Just when the controversy over Microsoft’s update to the Xbox 360 couldn’t possibly get any juicer, it did.
A few days ago, Microsoft retracted two of their more upsetting features for the Xbox One – that of a required always-on connection and the inability to play any used games. In a statement by Don Mattrick, an Xbox executive, the company reversed the decision that insisted on DRM policy for used and shared games and that the 24 hour online requirement was nixed, meaning players can take their Xbox One anywhere.
Well mainstream opinion would cite the ever growing howls of pain, gloom, and doom from gamers who, even before the official word came down in May, had known that things were not happy in the land of Xbox games. Rumors had been swirling for months about the console needing an always on connection and that there would be no sharing of any games.
There are of course advantages for having an always on connection. Many consumers who work from home rely on their connections to keep them tied to work computers or servers. Moreover, Xbox Kinect and other extensions have been used for varied business endeavors, including teleconferencing, PowerPoint presentations, and even employee training for online contract management and other virtual tasks that integrate with ContractLogix.com.
Another fact could point to the gauntlet thrown down by Sony. Weeks later, at this year’s E3, Sony unveiled their new console with the PS4, stating that gamers would never have to worry about restrictions when playing their system. Not only can gamers share and play as many used games as they want, their PS4 doesn’t need an Internet connection, and the final nail in the coffin came as the console will best the Xbox One by $100 when it hits the markets.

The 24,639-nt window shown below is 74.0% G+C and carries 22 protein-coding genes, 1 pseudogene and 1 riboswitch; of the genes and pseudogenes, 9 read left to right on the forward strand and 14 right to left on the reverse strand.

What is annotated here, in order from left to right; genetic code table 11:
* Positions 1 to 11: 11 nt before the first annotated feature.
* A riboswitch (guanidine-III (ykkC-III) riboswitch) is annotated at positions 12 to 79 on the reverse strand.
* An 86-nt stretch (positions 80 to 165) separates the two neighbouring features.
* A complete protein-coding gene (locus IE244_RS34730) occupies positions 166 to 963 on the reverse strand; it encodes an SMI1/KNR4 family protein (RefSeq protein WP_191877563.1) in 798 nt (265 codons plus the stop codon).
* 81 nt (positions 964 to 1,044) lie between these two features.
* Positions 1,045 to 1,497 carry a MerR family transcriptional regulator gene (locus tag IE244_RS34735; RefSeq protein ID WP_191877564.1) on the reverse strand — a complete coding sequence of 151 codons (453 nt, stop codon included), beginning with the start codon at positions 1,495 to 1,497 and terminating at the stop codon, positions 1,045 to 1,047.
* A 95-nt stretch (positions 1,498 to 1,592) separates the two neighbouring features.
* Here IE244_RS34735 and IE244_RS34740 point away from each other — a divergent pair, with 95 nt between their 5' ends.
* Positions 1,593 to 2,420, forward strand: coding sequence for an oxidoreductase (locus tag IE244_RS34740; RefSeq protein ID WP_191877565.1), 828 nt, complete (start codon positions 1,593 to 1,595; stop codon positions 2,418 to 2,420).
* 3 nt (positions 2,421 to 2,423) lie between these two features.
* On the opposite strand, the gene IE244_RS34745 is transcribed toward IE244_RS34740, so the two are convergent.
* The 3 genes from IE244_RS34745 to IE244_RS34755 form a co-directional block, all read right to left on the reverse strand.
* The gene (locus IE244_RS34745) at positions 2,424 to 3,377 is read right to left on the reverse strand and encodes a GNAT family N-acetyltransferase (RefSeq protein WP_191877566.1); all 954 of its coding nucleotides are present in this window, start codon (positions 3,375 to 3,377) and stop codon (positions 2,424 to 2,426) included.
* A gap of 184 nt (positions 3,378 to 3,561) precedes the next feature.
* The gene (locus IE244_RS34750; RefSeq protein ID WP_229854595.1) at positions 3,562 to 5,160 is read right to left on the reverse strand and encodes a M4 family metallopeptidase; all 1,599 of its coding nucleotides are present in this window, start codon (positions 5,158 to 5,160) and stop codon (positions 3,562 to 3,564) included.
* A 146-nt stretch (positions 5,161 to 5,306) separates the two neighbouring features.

This double two punch could spell the downfall of an amazing looking console, but will it? So far, pre-orders for the console have ticked back up, thanks to the reversing of course, putting the console back on top on Amazon’s UK page.
While the two current kings battle it out for console rights (sorry, Wii-U), the important facet for gamers is, duh, the games. The Xbox One is coming out of the gate swinging, with the latest in game series Assassin Creed, Battlefield, Call of Duty, Dragon Age, Elder Scrolls, Final Fantasy, and Kingdom Hearts. Halo fans rejoice as the popular game will see a new start for the One with Halo for Xbox One.
The final decision will of course go to the fans and to gamers. With this reversal, Microsoft has seen that their decisions impact a great number of people and it’s not the first time they’ve had to back pedal. The release of the new operating system, Windows 8, caught flack from users who were baffled by the new interface, mainly because the familiar Start button was no where to be found.
With the announcement of a supplemental Windows 8, Microsoft backtracked and gave users what they wanted – a Start button. Both of these are startling changes for a company that usually doesn’t retract their decisions, but both reversals come within months of product announcements and upon the backlash of angry consumers.
Who will win this round of Console Wars? We’ll have to wait until the holiday season to see who wins this battle.
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